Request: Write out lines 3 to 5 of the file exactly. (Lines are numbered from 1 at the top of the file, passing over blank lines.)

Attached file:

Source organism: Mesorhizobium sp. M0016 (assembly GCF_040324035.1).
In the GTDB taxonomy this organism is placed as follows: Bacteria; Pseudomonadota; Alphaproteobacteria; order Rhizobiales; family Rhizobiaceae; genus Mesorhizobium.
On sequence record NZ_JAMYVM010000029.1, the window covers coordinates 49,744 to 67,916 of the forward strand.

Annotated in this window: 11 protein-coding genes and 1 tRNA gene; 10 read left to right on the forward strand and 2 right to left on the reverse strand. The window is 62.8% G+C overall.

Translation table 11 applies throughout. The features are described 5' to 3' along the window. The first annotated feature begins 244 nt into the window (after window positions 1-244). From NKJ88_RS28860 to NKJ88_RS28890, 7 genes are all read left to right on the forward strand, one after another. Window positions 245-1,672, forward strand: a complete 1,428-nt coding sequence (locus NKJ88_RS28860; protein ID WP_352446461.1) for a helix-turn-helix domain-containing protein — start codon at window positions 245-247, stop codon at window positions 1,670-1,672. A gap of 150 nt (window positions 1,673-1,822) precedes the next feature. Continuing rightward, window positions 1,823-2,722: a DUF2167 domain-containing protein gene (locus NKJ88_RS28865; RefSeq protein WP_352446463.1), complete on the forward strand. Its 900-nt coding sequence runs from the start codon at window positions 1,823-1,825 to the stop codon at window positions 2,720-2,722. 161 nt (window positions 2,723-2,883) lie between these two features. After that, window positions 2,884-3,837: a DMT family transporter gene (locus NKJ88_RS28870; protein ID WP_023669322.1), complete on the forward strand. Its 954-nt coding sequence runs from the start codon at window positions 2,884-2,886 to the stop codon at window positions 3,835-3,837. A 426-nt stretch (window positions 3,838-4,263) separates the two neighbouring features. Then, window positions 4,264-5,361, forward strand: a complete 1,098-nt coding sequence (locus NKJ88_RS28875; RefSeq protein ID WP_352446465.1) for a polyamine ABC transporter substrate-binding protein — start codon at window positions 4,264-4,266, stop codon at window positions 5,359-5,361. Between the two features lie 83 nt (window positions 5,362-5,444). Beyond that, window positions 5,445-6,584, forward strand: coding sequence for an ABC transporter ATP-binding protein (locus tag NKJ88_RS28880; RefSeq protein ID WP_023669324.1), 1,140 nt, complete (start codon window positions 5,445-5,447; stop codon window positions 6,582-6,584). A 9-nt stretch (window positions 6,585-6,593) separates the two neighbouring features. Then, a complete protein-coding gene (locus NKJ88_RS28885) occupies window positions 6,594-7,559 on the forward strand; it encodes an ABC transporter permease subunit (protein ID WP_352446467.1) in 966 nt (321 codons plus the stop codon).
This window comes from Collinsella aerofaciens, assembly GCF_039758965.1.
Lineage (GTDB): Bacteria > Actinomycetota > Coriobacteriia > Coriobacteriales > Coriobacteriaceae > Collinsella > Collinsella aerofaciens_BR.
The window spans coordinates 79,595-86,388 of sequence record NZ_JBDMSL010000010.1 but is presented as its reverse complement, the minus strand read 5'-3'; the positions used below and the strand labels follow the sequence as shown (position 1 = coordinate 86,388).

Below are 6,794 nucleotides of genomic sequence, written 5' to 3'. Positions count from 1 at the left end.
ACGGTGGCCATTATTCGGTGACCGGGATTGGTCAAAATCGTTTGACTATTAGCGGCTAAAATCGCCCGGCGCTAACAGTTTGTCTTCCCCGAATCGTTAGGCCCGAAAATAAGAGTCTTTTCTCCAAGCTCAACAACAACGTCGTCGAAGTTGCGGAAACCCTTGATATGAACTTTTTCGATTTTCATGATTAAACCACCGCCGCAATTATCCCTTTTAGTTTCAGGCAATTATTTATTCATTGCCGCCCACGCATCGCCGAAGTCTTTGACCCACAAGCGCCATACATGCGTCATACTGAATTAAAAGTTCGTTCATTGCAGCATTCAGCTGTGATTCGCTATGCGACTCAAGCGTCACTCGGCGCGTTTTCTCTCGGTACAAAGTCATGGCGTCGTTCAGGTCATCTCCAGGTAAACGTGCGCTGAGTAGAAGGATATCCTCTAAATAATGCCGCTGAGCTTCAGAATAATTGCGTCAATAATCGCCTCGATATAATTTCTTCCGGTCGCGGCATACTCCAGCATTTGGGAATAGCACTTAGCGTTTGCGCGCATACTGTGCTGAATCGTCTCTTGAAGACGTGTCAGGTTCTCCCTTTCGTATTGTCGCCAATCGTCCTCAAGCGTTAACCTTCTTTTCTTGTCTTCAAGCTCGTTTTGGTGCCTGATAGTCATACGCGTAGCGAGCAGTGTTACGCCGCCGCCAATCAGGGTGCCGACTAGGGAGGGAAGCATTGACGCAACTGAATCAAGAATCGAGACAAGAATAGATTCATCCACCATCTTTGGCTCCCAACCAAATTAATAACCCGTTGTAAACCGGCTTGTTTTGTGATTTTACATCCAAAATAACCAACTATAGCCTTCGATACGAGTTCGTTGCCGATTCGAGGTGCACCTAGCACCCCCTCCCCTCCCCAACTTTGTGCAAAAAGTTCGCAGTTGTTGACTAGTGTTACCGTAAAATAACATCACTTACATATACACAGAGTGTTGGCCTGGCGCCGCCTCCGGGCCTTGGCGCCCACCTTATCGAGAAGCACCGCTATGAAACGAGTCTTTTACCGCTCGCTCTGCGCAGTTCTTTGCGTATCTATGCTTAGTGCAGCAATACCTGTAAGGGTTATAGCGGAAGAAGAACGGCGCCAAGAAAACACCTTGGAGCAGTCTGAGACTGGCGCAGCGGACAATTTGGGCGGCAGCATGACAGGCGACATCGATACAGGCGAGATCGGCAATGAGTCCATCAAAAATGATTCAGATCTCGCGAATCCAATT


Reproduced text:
On sequence record NZ_JAMYVM010000029.1, the window covers coordinates 49,744 to 67,916 of the forward strand.

Annotated in this window: 11 protein-coding genes and 1 tRNA gene; 10 read left to right on the forward strand and 2 right to left on the reverse strand. The window is 62.8% G+C overall.

Translation table 11 applies throughout. The features are described 5' to 3' along the window. The first annotated feature begins 244 nt into the window (after window positions 1-244). From NKJ88_RS28860 to NKJ88_RS28890, 7 genes are all read left to right on the forward strand, one after another. Window positions 245-1,672, forward strand: a complete 1,428-nt coding sequence (locus NKJ88_RS28860; protein ID WP_352446461.1) for a helix-turn-helix domain-containing protein — start codon at window positions 245-247, stop codon at window positions 1,670-1,672. A gap of 150 nt (window positions 1,673-1,822) precedes the next feature. Continuing rightward, window positions 1,823-2,722: a DUF2167 domain-containing protein gene (locus NKJ88_RS28865; RefSeq protein WP_352446463.1), complete on the forward strand. Its 900-nt coding sequence runs from the start codon at window positions 1,823-1,825 to the stop codon at window positions 2,720-2,722. 161 nt (window positions 2,723-2,883) lie between these two features. After that, window positions 2,884-3,837: a DMT family transporter gene (locus NKJ88_RS28870; protein ID WP_023669322.1), complete on the forward strand. Its 954-nt coding sequence runs from the start codon at window positions 2,884-2,886 to the stop codon at window positions 3,835-3,837. A 426-nt stretch (window positions 3,838-4,263) separates the two neighbouring features. Then, window positions 4,264-5,361, forward strand: a complete 1,098-nt coding sequence (locus NKJ88_RS28875; RefSeq protein ID WP_352446465.1) for a polyamine ABC transporter substrate-binding protein — start codon at window positions 4,264-4,266, stop codon at window positions 5,359-5,361. Between the two features lie 83 nt (window positions 5,362-5,444). Beyond that, window positions 5,445-6,584, forward strand: coding sequence for an ABC transporter ATP-binding protein (locus tag NKJ88_RS28880; RefSeq protein ID WP_023669324.1), 1,140 nt, complete (start codon window positions 5,445-5,447; stop codon window positions 6,582-6,584). A 9-nt stretch (window positions 6,585-6,593) separates the two neighbouring features. Then, a complete protein-coding gene (locus NKJ88_RS28885) occupies window positions 6,594-7,559 on the forward strand; it encodes an ABC transporter permease subunit (protein ID WP_352446467.1) in 966 nt (321 codons plus the stop codon).